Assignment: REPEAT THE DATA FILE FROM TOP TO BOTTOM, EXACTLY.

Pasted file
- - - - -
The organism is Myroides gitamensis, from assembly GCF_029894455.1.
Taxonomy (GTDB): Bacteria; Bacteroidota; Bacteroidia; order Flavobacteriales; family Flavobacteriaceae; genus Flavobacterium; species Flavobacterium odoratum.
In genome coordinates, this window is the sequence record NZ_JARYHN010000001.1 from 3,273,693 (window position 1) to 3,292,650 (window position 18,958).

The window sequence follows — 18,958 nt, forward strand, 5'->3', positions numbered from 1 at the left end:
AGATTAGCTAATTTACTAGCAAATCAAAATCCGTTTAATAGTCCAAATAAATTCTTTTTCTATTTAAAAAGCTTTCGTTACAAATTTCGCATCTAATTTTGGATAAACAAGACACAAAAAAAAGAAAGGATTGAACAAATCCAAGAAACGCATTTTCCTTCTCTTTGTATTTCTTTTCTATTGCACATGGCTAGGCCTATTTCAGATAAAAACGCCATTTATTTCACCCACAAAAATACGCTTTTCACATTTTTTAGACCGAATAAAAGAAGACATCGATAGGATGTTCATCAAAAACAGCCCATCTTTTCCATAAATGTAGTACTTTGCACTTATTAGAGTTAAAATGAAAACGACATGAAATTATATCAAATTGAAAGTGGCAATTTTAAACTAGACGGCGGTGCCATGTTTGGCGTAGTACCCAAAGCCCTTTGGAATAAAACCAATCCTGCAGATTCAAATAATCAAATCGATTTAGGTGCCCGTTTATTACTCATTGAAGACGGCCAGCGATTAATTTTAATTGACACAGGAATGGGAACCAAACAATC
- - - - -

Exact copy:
The organism is Myroides gitamensis, from assembly GCF_029894455.1.
Taxonomy (GTDB): Bacteria; Bacteroidota; Bacteroidia; order Flavobacteriales; family Flavobacteriaceae; genus Flavobacterium; species Flavobacterium odoratum.
In genome coordinates, this window is the sequence record NZ_JARYHN010000001.1 from 3,273,693 (window position 1) to 3,292,650 (window position 18,958).

The window sequence follows — 18,958 nt, forward strand, 5'->3', positions numbered from 1 at the left end:
AGATTAGCTAATTTACTAGCAAATCAAAATCCGTTTAATAGTCCAAATAAATTCTTTTTCTATTTAAAAAGCTTTCGTTACAAATTTCGCATCTAATTTTGGATAAACAAGACACAAAAAAAAGAAAGGATTGAACAAATCCAAGAAACGCATTTTCCTTCTCTTTGTATTTCTTTTCTATTGCACATGGCTAGGCCTATTTCAGATAAAAACGCCATTTATTTCACCCACAAAAATACGCTTTTCACATTTTTTAGACCGAATAAAAGAAGACATCGATAGGATGTTCATCAAAAACAGCCCATCTTTTCCATAAATGTAGTACTTTGCACTTATTAGAGTTAAAATGAAAACGACATGAAATTATATCAAATTGAAAGTGGCAATTTTAAACTAGACGGCGGTGCCATGTTTGGCGTAGTACCCAAAGCCCTTTGGAATAAAACCAATCCTGCAGATTCAAATAATCAAATCGATTTAGGTGCCCGTTTATTACTCATTGAAGACGGCCAGCGATTAATTTTAATTGACACAGGAATGGGAACCAAACAATC